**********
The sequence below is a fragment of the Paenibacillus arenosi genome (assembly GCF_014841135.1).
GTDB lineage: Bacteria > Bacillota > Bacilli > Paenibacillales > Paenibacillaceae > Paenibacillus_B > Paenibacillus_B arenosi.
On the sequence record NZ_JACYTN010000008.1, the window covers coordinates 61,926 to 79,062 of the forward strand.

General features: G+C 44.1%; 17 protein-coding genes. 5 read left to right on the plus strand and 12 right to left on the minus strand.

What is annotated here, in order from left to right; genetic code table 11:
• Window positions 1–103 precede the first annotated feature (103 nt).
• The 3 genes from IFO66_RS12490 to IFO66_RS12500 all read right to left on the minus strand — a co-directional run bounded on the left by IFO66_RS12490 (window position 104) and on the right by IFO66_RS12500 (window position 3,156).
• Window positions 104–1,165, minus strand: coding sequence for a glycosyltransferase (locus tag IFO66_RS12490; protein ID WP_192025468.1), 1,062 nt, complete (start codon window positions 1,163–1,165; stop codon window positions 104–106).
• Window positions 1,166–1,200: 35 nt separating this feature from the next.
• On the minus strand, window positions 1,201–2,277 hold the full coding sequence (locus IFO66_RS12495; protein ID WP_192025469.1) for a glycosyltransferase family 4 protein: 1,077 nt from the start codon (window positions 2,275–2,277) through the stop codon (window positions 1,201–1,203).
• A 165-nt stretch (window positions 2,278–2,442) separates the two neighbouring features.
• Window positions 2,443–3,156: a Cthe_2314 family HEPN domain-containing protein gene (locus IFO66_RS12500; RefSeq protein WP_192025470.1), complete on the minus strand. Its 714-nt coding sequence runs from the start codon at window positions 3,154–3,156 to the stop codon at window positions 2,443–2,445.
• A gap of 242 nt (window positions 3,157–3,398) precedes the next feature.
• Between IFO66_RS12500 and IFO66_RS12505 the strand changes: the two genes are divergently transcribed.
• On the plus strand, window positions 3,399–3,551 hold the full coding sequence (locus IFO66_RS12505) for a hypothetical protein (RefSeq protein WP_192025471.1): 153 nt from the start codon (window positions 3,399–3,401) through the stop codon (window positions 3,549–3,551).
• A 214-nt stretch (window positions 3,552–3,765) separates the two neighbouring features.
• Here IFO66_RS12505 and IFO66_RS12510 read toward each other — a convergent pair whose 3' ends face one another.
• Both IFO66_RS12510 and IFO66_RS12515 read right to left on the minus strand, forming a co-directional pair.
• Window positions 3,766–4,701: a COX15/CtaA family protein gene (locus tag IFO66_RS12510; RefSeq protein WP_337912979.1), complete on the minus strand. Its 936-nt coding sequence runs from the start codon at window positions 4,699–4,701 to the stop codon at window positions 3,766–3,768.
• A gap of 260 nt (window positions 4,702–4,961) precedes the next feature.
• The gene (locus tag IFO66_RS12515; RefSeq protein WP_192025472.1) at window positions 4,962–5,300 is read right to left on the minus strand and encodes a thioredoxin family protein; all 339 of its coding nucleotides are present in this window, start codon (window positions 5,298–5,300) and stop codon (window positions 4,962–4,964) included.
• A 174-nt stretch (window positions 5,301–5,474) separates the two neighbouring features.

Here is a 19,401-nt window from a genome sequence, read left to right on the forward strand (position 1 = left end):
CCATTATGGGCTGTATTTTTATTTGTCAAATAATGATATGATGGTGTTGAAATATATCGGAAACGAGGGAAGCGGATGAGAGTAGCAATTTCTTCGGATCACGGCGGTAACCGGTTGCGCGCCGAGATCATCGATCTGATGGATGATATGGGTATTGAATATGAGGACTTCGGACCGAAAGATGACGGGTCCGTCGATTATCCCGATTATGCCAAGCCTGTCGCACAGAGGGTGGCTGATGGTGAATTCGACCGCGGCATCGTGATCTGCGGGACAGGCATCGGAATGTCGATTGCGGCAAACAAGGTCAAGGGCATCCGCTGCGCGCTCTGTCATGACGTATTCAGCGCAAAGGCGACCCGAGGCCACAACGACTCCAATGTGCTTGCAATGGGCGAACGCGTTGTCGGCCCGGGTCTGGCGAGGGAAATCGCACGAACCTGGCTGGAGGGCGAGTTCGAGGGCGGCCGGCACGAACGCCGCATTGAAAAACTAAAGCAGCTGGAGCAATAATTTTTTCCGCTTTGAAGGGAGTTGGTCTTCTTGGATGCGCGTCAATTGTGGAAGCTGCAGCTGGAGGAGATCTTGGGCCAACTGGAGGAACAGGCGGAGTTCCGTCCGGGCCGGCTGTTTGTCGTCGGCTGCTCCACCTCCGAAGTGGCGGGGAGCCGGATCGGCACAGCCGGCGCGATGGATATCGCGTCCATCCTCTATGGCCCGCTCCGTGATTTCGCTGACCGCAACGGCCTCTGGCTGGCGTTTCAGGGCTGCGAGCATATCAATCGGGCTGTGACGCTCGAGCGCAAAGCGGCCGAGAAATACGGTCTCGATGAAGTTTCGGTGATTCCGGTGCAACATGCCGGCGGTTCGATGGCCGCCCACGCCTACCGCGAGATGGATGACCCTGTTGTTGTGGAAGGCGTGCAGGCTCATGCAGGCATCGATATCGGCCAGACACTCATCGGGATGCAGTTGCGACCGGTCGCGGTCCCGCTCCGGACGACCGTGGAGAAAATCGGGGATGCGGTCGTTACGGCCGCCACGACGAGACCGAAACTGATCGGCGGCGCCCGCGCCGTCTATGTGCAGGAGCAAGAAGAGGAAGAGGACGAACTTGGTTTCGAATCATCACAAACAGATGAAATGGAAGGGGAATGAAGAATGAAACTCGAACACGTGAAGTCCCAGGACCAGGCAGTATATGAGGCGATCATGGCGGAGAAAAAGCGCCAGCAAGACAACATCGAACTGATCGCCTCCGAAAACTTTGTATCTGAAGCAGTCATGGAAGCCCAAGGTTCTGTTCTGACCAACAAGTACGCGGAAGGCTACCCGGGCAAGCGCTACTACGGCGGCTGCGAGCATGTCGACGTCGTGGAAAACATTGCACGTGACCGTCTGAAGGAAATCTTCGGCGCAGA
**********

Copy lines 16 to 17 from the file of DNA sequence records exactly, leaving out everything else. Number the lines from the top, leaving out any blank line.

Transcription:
• A 214-nt stretch (window positions 3,552–3,765) separates the two neighbouring features.
• Here IFO66_RS12505 and IFO66_RS12510 read toward each other — a convergent pair whose 3' ends face one another.